Jacques Perrin

 Jacques Perrin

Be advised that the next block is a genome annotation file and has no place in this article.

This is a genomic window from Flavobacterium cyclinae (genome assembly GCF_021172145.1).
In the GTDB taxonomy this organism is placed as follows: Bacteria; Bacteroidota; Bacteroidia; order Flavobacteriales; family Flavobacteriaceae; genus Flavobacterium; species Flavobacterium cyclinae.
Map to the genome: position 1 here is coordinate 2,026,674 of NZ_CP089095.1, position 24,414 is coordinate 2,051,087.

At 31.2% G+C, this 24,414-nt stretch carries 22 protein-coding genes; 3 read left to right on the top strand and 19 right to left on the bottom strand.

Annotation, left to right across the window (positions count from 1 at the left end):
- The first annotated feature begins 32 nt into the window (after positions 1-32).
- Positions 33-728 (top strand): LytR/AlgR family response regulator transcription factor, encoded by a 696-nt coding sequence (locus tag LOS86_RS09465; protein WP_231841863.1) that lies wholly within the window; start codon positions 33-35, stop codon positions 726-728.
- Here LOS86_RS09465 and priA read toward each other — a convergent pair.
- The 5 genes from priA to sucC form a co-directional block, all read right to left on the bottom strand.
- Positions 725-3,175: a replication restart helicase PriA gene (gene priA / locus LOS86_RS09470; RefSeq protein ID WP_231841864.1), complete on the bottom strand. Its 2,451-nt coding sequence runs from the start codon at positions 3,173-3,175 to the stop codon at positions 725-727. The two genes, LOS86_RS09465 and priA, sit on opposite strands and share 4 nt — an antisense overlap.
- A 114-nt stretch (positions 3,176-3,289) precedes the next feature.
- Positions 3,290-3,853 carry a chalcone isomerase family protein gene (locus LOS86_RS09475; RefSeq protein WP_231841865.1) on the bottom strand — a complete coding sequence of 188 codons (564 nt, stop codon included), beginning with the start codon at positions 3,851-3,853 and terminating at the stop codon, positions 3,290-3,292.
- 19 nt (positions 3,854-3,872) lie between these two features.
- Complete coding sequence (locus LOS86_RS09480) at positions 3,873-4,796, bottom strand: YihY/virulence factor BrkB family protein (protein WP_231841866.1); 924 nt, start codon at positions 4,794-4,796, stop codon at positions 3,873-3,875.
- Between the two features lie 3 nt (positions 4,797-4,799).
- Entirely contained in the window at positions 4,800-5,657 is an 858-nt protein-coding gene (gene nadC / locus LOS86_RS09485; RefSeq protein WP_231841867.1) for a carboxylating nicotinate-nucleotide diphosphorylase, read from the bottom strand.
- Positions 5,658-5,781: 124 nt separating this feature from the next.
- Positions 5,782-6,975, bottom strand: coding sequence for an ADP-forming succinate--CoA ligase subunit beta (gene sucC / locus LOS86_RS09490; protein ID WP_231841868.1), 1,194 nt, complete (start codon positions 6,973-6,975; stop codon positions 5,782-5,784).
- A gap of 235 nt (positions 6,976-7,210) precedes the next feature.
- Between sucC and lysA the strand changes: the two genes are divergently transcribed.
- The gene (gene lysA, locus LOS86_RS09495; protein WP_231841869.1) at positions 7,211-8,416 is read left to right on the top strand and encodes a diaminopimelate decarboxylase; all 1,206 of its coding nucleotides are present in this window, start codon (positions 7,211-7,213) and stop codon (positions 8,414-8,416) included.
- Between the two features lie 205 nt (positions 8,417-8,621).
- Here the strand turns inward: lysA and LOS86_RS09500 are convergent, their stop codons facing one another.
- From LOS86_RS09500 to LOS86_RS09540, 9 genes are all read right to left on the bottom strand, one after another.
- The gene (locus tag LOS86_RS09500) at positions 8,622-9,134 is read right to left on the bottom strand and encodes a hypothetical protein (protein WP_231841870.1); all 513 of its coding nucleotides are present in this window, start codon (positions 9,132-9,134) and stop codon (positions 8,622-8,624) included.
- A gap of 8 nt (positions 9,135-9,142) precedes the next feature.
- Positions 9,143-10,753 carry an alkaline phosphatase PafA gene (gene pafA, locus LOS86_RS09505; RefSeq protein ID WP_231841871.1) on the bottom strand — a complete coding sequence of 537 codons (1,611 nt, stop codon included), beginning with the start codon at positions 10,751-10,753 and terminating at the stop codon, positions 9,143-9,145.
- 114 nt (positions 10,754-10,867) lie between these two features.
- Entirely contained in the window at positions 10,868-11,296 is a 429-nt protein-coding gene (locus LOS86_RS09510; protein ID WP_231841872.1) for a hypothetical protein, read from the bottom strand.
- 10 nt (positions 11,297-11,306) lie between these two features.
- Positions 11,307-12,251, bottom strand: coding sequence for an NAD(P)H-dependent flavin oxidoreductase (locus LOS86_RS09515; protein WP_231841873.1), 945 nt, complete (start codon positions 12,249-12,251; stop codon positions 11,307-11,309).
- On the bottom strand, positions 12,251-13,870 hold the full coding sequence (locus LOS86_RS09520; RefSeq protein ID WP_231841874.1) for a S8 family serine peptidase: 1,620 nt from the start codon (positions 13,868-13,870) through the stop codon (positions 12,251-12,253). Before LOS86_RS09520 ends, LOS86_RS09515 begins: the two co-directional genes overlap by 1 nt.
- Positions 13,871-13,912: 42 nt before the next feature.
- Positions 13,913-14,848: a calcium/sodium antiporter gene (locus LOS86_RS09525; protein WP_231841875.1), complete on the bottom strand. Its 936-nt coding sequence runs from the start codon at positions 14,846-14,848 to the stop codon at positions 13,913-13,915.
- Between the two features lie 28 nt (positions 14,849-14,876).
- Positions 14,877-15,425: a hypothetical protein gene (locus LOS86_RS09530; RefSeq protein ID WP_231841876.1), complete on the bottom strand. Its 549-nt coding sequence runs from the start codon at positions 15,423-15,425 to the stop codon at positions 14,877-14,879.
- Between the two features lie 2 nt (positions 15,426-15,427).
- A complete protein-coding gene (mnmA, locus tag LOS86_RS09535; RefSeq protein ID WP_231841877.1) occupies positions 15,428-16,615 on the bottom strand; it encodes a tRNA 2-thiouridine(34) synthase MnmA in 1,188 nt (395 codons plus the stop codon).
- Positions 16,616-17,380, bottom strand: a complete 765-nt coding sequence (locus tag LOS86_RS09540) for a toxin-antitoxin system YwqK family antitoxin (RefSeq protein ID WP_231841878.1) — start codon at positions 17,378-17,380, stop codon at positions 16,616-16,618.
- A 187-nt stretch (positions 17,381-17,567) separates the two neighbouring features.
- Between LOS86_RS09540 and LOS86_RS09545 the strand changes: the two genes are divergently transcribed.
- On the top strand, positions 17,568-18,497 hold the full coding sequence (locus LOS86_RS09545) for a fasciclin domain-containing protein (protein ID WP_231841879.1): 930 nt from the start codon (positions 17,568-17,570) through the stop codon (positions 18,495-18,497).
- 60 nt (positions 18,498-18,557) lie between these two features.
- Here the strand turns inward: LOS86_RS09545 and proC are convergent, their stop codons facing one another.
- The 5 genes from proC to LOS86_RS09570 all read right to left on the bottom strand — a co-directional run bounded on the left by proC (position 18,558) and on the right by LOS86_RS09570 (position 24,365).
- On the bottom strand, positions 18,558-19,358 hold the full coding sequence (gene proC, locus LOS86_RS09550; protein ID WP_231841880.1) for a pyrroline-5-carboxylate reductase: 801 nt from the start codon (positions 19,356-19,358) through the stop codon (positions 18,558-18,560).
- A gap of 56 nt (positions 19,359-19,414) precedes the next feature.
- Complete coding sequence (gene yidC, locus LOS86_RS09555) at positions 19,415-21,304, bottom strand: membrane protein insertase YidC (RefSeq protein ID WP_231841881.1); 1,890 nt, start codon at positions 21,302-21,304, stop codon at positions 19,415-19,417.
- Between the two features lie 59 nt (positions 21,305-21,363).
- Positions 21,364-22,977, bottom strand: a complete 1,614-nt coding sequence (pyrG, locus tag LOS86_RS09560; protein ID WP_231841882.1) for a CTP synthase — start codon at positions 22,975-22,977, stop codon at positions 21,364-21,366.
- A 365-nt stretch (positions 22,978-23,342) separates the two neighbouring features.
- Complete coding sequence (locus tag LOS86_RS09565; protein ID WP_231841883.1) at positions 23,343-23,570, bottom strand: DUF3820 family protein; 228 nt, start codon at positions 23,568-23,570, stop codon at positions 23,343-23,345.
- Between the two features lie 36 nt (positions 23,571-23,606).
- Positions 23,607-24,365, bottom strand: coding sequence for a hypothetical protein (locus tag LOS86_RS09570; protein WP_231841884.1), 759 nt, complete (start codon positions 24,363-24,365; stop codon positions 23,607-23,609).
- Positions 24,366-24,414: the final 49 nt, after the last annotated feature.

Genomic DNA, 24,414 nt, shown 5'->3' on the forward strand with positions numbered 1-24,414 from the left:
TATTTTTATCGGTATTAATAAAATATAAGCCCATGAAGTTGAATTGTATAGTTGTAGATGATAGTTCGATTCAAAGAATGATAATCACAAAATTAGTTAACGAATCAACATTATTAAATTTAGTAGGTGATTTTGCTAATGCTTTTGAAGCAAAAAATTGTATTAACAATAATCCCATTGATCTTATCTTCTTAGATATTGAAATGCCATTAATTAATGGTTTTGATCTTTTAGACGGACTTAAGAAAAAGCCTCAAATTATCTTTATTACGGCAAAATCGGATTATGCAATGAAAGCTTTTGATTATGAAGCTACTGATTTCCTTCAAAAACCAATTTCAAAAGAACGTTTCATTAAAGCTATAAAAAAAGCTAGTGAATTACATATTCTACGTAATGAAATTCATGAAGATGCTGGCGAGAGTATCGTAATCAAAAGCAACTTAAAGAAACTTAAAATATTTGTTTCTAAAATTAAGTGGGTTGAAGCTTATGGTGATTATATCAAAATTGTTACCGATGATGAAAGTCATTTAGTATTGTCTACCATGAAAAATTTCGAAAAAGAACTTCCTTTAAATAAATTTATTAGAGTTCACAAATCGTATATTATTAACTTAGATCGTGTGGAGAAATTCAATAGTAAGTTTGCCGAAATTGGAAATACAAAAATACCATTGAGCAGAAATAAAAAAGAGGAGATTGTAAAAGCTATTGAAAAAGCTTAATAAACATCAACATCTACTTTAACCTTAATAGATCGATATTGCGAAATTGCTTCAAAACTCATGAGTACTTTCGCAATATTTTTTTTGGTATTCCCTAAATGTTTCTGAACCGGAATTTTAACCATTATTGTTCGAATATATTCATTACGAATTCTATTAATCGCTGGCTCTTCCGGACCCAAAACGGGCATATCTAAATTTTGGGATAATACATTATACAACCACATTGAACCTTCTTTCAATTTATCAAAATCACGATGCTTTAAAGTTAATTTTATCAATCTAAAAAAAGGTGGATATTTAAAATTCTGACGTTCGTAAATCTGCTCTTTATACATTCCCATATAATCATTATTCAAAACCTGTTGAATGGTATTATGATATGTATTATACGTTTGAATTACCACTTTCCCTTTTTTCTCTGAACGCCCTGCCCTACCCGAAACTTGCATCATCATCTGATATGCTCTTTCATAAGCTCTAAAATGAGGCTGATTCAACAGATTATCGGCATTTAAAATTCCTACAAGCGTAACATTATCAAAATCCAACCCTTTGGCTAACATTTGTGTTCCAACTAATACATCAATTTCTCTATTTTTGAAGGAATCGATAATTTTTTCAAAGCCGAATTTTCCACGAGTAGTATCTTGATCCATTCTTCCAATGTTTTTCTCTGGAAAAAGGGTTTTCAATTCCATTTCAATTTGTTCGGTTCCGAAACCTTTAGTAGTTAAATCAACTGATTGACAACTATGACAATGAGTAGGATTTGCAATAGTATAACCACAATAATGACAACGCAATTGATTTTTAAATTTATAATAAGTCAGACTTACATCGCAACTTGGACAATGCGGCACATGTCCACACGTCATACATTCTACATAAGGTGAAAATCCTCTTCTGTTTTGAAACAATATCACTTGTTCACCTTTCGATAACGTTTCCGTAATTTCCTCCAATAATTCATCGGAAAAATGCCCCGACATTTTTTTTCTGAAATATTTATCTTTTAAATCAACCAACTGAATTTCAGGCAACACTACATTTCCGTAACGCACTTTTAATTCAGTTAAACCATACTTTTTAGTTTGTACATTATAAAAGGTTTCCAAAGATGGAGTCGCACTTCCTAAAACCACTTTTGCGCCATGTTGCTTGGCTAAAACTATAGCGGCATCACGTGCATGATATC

Much like how Microcosmos showed us the world of insects, Winged Migration takes a cinematic look at a variety of birds using the most unbelievably breathtaking camera techniques. What separates this film from any other bird study is the film crew's ability to literally fly alongside the birds as they make the incredible trek across the world during their migration. The footage speaks for itself, as jaw-dropping visuals increase in magnificence as a crew of almost 500 people follow these feathered warriors through every element imaginable, capturing everything from humour to suspense to tragedy. With subject matter such as this and numerous moments where you simply must know how this group of filmmakers were able to document such incredible moments, the most important thing this disc can offer is a "making of" documentary. Luckily we get one, and it's a hefty hour in length but leaves you wanting so much more. Narrated with a horrible American approach, we do see the techniques and devices used to create Winged Migration, but with little interaction from the French filmmakers we're left to just watch as events unfold, rather than feel as though we're a part of the team. A few secrets are unwrapped in the documentary, such as the fact that many of these birds were born and raised by the crew, which they call "imprinting," allowing them to build the bird's trust so they see anyone sporting a designated yellow jacket as being a mother. This was the key to allow camera operators to sail in gliders or hot air balloons with their own flock flying right with them. Another tidbit of information that is divulged is the fact that many of the storylines were very-much planned and staged in order to create the perfect shot. Given that birds are not actors and the crew can only recreate so much allows us to not be terribly bothered by the fact that what we saw wasn't always truthful, but you can't help but feel a little bit of the magic is lost because of this approach. Plus: director's commentary, photo gallery, filmmaker interviews, film score featurette. (Sony/Columbia TriStar)